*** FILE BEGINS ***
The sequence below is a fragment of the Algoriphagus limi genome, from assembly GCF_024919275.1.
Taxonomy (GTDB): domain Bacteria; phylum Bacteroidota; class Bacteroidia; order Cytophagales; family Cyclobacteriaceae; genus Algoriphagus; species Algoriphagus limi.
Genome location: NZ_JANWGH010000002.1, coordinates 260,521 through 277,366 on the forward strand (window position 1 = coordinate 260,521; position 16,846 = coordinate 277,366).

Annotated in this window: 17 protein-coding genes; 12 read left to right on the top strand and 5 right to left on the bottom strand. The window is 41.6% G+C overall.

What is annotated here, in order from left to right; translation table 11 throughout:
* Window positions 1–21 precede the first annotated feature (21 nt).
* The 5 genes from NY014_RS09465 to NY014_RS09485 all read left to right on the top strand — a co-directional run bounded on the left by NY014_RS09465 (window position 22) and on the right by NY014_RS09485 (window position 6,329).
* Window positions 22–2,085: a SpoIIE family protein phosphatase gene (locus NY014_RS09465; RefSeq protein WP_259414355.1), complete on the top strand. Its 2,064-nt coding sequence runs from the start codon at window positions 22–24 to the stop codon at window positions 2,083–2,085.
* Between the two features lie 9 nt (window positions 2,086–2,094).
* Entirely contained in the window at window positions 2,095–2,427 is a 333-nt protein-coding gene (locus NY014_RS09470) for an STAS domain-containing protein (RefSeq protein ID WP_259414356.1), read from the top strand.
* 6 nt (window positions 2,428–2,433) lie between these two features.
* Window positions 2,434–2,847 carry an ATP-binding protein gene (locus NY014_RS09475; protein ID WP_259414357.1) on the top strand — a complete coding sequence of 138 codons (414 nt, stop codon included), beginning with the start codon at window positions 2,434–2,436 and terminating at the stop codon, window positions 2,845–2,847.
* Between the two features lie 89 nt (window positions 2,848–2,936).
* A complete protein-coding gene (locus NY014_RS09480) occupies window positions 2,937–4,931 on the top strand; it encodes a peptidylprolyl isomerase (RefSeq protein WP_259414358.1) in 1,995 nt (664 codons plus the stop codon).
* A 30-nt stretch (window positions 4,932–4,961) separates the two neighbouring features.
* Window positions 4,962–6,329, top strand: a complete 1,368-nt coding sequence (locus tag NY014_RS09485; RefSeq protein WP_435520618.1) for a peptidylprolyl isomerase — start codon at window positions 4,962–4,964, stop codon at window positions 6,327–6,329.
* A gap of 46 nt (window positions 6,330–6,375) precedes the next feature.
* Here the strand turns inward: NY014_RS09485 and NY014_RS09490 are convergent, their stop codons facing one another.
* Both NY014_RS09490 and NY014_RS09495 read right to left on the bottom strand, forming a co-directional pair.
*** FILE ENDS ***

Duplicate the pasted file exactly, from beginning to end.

The sequence below is a fragment of the Algoriphagus limi genome, from assembly GCF_024919275.1.
Taxonomy (GTDB): domain Bacteria; phylum Bacteroidota; class Bacteroidia; order Cytophagales; family Cyclobacteriaceae; genus Algoriphagus; species Algoriphagus limi.
Genome location: NZ_JANWGH010000002.1, coordinates 260,521 through 277,366 on the forward strand (window position 1 = coordinate 260,521; position 16,846 = coordinate 277,366).

Annotated in this window: 17 protein-coding genes; 12 read left to right on the top strand and 5 right to left on the bottom strand. The window is 41.6% G+C overall.

What is annotated here, in order from left to right; translation table 11 throughout:
* Window positions 1–21 precede the first annotated feature (21 nt).
* The 5 genes from NY014_RS09465 to NY014_RS09485 all read left to right on the top strand — a co-directional run bounded on the left by NY014_RS09465 (window position 22) and on the right by NY014_RS09485 (window position 6,329).
* Window positions 22–2,085: a SpoIIE family protein phosphatase gene (locus NY014_RS09465; RefSeq protein WP_259414355.1), complete on the top strand. Its 2,064-nt coding sequence runs from the start codon at window positions 22–24 to the stop codon at window positions 2,083–2,085.
* Between the two features lie 9 nt (window positions 2,086–2,094).
* Entirely contained in the window at window positions 2,095–2,427 is a 333-nt protein-coding gene (locus NY014_RS09470) for an STAS domain-containing protein (RefSeq protein ID WP_259414356.1), read from the top strand.
* 6 nt (window positions 2,428–2,433) lie between these two features.
* Window positions 2,434–2,847 carry an ATP-binding protein gene (locus NY014_RS09475; protein ID WP_259414357.1) on the top strand — a complete coding sequence of 138 codons (414 nt, stop codon included), beginning with the start codon at window positions 2,434–2,436 and terminating at the stop codon, window positions 2,845–2,847.
* Between the two features lie 89 nt (window positions 2,848–2,936).
* A complete protein-coding gene (locus NY014_RS09480) occupies window positions 2,937–4,931 on the top strand; it encodes a peptidylprolyl isomerase (RefSeq protein WP_259414358.1) in 1,995 nt (664 codons plus the stop codon).
* A 30-nt stretch (window positions 4,932–4,961) separates the two neighbouring features.
* Window positions 4,962–6,329, top strand: a complete 1,368-nt coding sequence (locus tag NY014_RS09485; RefSeq protein WP_435520618.1) for a peptidylprolyl isomerase — start codon at window positions 4,962–4,964, stop codon at window positions 6,327–6,329.
* A gap of 46 nt (window positions 6,330–6,375) precedes the next feature.
* Here the strand turns inward: NY014_RS09485 and NY014_RS09490 are convergent, their stop codons facing one another.
* Both NY014_RS09490 and NY014_RS09495 read right to left on the bottom strand, forming a co-directional pair.